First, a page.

AMERICAN JOURNAL OF PSYCHOLOGICAL RESEARCH

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1 AMERICAN JOURNAL OF PSYCHOLOGICAL RESEARCH Volume 3, Number 1 Submitted: January 30, 2007 Revision: February 7, 2007 Accepted: February 14, 2007 Publication Date: February 20, 2007 Happiness, Life Satisfaction, and Depression in College Students: Relations with Student Behaviors and Attitudes Irina Khramtsova & David A. Saarnio Arkansas State University Tamara Gordeeva Lomonosov Moscow State University, Russia Katharine Williams Arkansas State University Irina Khramtsova, Department of Psychology and Counseling, P.O. Box 1560, Jonesboro, Arkansas 72467, USA. ABSTRACT The primary purpose of this study was to investigate how happiness and life satisfaction contribute to students behaviors and attitudes. One hundred and four students from introductory and educational psychology classes in a southern regional state university responded to a questionnaire consisting of measures of psychological well-being (i.e., happiness and life satisfaction), depression, and student behaviors and attitudes. The results of correlational analyses indicate that depression and both measures of psychological well-being are strongly related to intrinsic motivation. In addition, both life satisfaction and depression are related to self-discipline and respect for professors. Hierarchical regression analyses conducted for each dependent variable demonstrate that positive constructs of happiness and life satisfaction predict student behaviors and attitudes over and above depression. Both scientifically and educationally this research fits well with the current emphasis in positive psychology on improving the positive elements on schools proactively rather than retroactively trying to fix problems that emerge. 8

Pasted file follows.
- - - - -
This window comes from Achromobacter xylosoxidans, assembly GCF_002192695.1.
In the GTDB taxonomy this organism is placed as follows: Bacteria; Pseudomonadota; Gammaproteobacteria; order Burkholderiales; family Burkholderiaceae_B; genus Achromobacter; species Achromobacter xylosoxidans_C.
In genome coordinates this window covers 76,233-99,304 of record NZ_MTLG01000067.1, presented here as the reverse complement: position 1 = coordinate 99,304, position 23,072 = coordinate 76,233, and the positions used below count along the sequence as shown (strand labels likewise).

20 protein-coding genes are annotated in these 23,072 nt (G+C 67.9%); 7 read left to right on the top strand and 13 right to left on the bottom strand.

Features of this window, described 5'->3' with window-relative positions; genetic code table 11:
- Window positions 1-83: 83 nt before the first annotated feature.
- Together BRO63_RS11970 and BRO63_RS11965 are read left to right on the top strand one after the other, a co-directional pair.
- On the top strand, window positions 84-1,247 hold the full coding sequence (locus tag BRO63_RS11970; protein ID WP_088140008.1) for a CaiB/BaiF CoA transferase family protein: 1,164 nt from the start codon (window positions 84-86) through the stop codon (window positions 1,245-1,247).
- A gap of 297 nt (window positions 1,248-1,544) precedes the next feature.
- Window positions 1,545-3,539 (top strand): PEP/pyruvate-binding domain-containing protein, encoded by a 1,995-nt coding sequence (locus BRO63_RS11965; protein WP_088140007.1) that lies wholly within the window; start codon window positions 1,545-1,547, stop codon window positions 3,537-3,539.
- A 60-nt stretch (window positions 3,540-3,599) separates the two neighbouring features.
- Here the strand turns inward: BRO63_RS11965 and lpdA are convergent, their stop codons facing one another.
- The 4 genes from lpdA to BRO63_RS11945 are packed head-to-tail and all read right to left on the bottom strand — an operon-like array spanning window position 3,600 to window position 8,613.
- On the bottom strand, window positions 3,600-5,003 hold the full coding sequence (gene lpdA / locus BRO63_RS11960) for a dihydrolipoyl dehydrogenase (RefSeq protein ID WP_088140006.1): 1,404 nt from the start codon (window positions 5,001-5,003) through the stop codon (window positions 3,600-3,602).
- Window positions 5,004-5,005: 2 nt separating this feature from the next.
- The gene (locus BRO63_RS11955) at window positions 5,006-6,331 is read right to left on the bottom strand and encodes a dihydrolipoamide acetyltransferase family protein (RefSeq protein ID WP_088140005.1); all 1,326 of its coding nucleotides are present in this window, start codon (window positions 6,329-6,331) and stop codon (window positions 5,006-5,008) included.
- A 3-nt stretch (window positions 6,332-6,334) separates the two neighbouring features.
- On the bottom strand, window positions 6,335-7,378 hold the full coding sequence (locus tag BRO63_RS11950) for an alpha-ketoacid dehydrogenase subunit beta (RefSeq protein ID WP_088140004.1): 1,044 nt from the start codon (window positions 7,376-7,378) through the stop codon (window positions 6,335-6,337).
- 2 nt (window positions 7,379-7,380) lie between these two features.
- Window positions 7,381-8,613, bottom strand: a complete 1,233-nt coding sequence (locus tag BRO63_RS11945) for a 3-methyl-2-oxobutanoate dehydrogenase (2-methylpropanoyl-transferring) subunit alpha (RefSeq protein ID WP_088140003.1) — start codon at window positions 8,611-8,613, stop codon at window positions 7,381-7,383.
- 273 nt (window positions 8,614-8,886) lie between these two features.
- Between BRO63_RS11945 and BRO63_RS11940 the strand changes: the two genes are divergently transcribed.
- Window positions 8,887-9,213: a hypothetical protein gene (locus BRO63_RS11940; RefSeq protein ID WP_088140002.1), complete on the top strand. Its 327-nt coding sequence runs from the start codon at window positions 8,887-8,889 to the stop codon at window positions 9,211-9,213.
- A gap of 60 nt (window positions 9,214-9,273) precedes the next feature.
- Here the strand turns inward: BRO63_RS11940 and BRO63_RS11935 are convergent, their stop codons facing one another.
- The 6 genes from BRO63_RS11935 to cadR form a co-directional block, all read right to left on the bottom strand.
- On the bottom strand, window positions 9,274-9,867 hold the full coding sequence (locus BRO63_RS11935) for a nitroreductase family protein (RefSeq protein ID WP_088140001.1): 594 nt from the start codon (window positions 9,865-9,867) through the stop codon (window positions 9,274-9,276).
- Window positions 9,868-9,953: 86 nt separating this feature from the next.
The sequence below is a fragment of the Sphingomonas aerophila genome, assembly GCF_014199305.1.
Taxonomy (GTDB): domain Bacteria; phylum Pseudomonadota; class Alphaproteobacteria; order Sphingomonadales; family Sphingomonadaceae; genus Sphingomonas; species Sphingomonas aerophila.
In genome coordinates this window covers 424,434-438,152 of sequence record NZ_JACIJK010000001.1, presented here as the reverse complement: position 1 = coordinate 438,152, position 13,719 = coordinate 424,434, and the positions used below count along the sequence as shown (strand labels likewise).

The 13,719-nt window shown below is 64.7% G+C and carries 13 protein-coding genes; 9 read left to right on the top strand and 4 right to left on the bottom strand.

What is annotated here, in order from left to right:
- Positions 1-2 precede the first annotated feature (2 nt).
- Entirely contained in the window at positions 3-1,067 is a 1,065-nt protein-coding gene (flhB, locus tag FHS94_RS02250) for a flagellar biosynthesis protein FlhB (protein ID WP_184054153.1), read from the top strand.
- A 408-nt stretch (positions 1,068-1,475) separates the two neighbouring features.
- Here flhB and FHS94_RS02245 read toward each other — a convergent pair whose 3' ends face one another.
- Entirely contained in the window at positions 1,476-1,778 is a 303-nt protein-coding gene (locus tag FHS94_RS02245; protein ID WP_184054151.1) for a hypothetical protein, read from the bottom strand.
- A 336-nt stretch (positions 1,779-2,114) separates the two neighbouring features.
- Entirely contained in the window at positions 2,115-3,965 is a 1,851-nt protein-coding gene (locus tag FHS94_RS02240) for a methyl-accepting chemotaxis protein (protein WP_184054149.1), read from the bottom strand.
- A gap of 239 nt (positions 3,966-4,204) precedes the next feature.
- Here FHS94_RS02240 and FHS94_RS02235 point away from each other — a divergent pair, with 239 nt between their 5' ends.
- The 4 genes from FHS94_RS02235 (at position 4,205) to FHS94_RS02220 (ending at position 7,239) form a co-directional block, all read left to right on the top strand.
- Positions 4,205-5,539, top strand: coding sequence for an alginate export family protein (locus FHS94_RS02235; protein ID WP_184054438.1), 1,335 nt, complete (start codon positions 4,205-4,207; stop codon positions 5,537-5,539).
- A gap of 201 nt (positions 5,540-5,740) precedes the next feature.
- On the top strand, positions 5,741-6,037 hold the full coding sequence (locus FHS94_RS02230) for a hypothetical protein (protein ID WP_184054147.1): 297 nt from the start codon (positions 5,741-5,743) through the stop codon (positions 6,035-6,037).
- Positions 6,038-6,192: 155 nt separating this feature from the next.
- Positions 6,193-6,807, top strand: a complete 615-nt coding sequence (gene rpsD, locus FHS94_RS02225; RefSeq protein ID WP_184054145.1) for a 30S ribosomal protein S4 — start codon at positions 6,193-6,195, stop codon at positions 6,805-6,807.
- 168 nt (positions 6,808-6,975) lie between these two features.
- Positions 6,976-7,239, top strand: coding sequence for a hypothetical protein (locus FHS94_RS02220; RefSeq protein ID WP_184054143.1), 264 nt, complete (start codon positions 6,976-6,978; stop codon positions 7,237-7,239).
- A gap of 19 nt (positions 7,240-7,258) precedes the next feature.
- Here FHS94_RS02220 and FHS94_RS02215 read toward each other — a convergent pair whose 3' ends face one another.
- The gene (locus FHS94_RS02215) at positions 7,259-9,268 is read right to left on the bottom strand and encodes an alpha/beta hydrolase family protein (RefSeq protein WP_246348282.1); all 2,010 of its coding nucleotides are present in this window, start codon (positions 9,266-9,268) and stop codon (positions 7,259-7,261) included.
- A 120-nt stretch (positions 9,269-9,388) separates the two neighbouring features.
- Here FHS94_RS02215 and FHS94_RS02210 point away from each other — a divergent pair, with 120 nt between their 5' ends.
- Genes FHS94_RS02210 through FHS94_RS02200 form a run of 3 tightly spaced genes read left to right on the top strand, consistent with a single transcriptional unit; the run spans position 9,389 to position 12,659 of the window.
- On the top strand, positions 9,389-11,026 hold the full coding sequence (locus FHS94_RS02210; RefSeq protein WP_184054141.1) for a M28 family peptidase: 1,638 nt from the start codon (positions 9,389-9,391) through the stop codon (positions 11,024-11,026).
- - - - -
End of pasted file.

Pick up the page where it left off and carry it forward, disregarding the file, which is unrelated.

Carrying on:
2 INTRODUCTION How important is it for our students to be happy? Does their subjective well-being have an impact on student success or on their relationships with professors and peers? The tentative and indirect answer is offered by positive psychology, a new movement that studies optimal human functioning (Seligman & Csikszentmihalyi, 2000), and which demonstrates that happiness promotes success across various arenas of human functioning (Myers, 1992). For example, happy people are more active, efficient, and productive at their jobs and earn better income (Argyle, 2001). They are optimistic and more positive toward other people (Seligman, 2002). They enjoy better physical and mental health, and cope with stress better than unhappy people (Vaillant, 2000). Based on Fredrickson s build-and-broaden theory (2002) and research by Isen (2003) positive affect correlates with processes that contribute to college success cognition and motivation. For example, happy individuals are more flexible and efficient in problem solving, and they are more committed to their goals and pursue success rather than focusing on avoiding failure (Lyubomirsky, 2001). There has been only very limited research about the specific benefits of happiness in relation to student behaviors and attitudes (Borello, 2005; Frisch et al., 2005), but the evidence from positive psychology suggests that we clearly would expect a tie between happiness and student behaviors and attitudes. Research from positive psychology demonstrates that it is more important to focus on developing positive characteristics rather than on avoiding or diminishing negative ones, such as depression. However, at present we know much more about negative effects of depression on student success than about the benefits of happiness and life satisfaction. For example, depression is negatively related to student success, and depressed adolescents have lower grade point averages and spend less time doing homework (Field, 2001). Although negative and positive affect are related, they are nevertheless distinct dimensions (Keyes, 2003), and the absence of mental disorders does not guarantee the presence of mental health. In other words, positive and negative states are asymmetrical; that is, they are not inversely related in form and effect (Aspinwall & Staudinger, 2003). Thus, if we measure only levels of depression we are missing important data which can be derived from a focus on psychological well-being. Some educators (Noddings, 2003) suggest that happiness may be a worthwhile aim of education, and that promoting prevention and psychological health are more important for student success than treating mental health problems and risky behaviors after problems have emerged (Flay, 2002). Thus, one focus of this study is to put positive and negative characteristics into a mutual context, by investigating the differential importance of subjective well-being and depression on student behaviors and attitudes. We expected that psychological well-being would account for variation over and above negative predictors of student success (here reflected by depression). Psychological well-being is a combination of happiness and satisfaction with life. Happiness describes mostly an emotional state whereas life satisfaction tends to address a more global cognitive evaluation of one s life (Compton, 2005). Which is the more critical, affective happiness or cognitive life satisfaction? This is an empirical question. For example, some researchers have argued that cognitive rather than affective elements may be key to one s psychological well-being (Ryff, 1989). Others have argued the opposite (Lyubomirsky & Tucker, 1998). In the present research, our secondary concern was to examine which element of well-being is most critical for academic contexts. Thus, we predicted that both affective (happiness) and cognitive (life satisfaction) constructs would be related to student attitudes and behaviors over and above depression, and without a specific expectation, we wanted to determine the relative importance of affective and cognitive well-being as explanatory predictors of student motivation and behavior. 9